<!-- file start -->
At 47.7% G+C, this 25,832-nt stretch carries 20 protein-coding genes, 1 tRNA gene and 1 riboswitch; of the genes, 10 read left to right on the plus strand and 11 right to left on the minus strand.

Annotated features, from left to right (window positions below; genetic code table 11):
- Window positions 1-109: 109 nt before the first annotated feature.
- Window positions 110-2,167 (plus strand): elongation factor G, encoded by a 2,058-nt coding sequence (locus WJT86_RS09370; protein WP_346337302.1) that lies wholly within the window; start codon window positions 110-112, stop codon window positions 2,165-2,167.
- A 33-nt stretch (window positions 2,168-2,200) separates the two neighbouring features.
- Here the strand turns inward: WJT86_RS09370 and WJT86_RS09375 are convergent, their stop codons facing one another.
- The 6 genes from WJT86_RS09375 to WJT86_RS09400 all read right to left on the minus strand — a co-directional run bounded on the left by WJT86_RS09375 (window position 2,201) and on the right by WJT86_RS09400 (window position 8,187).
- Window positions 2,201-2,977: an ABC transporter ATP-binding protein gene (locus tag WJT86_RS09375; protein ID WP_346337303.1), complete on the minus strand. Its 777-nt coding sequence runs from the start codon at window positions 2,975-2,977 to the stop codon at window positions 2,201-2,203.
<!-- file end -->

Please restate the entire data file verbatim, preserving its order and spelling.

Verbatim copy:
At 47.7% G+C, this 25,832-nt stretch carries 20 protein-coding genes, 1 tRNA gene and 1 riboswitch; of the genes, 10 read left to right on the plus strand and 11 right to left on the minus strand.

Annotated features, from left to right (window positions below; genetic code table 11):
- Window positions 1-109: 109 nt before the first annotated feature.
- Window positions 110-2,167 (plus strand): elongation factor G, encoded by a 2,058-nt coding sequence (locus WJT86_RS09370; protein WP_346337302.1) that lies wholly within the window; start codon window positions 110-112, stop codon window positions 2,165-2,167.
- A 33-nt stretch (window positions 2,168-2,200) separates the two neighbouring features.
- Here the strand turns inward: WJT86_RS09370 and WJT86_RS09375 are convergent, their stop codons facing one another.
- The 6 genes from WJT86_RS09375 to WJT86_RS09400 all read right to left on the minus strand — a co-directional run bounded on the left by WJT86_RS09375 (window position 2,201) and on the right by WJT86_RS09400 (window position 8,187).
- Window positions 2,201-2,977: an ABC transporter ATP-binding protein gene (locus tag WJT86_RS09375; protein ID WP_346337303.1), complete on the minus strand. Its 777-nt coding sequence runs from the start codon at window positions 2,975-2,977 to the stop codon at window positions 2,201-2,203.